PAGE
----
We would like to thank G. Stojanovski and M. Martinovic for technical assistance. We are grateful to A. Sachs and J. Liphardt for plasmids, S. Jonas, M. Jinek, P. Kimming, E. Dultz, S. Khawaja, C. Weber and M. Zedan for their critical reading of this manuscript, ScopeM and J. Kusch for help with microscopy, M. Linsenmeier and A. Küffner for discussions of image and protein sequence analysis, and members of the Weis laboratory for discussions and comments. M.H. was supported by a Human Frontier Science Program (HFSP) postdoctoral fellowship (LT000914/2015) and an ETH postdoctoral fellowship (FEL-37-14-2). S.H. and M.H. acknowledge support from an EMBO long-term fellowship (ALTF 290-2014, EMBOCOFUND2012, GA-2012-600394 to S.H.; ALTF 870-2014 to M.H.). This work was supported by the Swiss National Science Foundation (SNF 31003A_179275 and 31003A_159731 to K.W.).

Author information

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Authors

Contributions

M.H. and K.W. conceptualized and organized the project and wrote the manuscript. M.H. analysed protein sequences, designed and performed all in vitro experiments and the E. coli imaging. R.S. designed, performed and analysed yeast experiments in Figs. 1c and 4a. M.H., R.S. and S.H. designed, performed and analysed yeast experiments in Fig. 3a. S.H. designed, performed and analysed yeast experiments in Fig. 3f. J.W. and B.M.A.F. designed, performed and analysed experiments on human cell lines. P.V. and M.H. analysed images for the Dhh1 phase diagram and the bacterial protein expression. K.W. provided experimental input, contributed to fluorescence polarization experiments and supervised the study. All authors contributed to editing the manuscript.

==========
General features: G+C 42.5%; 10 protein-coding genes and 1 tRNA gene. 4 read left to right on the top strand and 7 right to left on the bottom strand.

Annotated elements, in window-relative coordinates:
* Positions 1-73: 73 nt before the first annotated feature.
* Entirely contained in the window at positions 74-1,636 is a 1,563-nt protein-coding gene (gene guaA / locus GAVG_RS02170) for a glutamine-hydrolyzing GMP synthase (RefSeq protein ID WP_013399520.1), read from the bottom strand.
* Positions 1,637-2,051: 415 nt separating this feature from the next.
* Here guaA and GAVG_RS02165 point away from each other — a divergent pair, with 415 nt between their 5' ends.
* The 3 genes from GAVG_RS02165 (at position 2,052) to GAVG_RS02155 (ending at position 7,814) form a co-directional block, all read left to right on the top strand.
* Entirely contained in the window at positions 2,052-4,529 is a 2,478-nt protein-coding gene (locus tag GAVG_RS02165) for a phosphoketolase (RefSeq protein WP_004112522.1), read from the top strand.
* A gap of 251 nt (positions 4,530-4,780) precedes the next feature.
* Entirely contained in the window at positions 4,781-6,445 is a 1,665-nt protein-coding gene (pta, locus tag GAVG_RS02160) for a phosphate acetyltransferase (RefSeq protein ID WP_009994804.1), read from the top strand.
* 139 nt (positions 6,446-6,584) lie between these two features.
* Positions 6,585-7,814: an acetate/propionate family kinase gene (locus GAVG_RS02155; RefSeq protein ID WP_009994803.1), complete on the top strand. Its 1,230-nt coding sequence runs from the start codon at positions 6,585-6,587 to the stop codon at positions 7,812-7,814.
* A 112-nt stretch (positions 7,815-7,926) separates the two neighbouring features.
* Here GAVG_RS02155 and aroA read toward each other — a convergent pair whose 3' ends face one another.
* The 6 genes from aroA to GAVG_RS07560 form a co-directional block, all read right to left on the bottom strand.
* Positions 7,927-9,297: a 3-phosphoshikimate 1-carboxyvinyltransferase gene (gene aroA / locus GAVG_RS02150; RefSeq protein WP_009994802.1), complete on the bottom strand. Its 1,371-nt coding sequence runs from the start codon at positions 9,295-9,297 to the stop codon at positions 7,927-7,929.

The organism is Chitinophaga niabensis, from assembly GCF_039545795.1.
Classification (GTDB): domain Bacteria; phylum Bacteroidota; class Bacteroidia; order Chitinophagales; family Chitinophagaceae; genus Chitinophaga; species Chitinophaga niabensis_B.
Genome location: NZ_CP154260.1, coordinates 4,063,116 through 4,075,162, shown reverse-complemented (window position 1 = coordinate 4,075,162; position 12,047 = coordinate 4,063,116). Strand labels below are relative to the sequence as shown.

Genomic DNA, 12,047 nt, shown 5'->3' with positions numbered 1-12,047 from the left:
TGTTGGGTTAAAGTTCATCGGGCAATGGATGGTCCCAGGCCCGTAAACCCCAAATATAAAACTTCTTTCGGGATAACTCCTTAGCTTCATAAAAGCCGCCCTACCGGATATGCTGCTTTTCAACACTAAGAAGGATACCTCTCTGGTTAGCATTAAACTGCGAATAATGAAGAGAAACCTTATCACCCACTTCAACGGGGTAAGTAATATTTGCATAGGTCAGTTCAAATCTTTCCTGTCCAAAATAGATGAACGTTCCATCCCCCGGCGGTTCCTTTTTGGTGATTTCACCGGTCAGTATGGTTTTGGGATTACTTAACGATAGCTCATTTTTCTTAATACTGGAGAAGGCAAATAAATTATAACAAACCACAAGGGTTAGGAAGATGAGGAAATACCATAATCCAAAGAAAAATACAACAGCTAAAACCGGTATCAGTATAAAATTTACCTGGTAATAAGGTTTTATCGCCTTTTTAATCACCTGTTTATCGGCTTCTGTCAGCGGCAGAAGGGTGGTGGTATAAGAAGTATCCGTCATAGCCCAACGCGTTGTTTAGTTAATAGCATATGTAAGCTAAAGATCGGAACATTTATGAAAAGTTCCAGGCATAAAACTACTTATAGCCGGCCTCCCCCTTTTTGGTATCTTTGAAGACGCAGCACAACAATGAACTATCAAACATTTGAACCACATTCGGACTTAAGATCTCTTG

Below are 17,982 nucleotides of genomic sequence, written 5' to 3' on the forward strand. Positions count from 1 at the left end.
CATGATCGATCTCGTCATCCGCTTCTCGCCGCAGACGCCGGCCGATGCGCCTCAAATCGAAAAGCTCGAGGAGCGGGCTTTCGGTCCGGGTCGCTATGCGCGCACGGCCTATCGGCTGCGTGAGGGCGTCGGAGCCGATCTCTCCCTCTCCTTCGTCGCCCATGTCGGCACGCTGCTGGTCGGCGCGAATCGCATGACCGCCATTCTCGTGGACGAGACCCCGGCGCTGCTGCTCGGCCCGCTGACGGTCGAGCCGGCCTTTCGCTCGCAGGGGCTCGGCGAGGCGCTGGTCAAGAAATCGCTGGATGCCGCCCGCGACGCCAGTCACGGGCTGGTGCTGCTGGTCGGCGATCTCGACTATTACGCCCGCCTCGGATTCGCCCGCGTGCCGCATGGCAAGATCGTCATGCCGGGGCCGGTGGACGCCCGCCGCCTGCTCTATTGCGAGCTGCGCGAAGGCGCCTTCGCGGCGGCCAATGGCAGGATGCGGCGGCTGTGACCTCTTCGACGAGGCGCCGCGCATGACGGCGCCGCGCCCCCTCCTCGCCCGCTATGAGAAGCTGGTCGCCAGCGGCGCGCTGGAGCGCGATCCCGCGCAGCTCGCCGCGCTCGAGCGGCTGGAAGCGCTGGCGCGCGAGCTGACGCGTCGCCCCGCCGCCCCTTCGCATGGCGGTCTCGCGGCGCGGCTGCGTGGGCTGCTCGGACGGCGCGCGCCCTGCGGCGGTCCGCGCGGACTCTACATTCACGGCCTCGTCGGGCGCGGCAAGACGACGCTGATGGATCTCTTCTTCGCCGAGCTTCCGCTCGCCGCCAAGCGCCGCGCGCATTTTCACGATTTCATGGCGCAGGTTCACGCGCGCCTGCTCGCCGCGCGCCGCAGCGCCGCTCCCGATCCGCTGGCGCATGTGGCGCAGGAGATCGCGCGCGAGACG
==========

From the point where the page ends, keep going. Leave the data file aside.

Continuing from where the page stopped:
Corresponding author

Correspondence to Karsten Weis.

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The authors declare no competing interests.

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Peer review information Nature thanks Steven McKnight, Rick Russell and the other, anonymous, reviewer(s) for their contribution to the peer review of this work.

Extended data figures and tables

Extended Data Fig. 1 Phase separation behaviour of full-length and tail-less (core) Dhh1 in different pH conditions.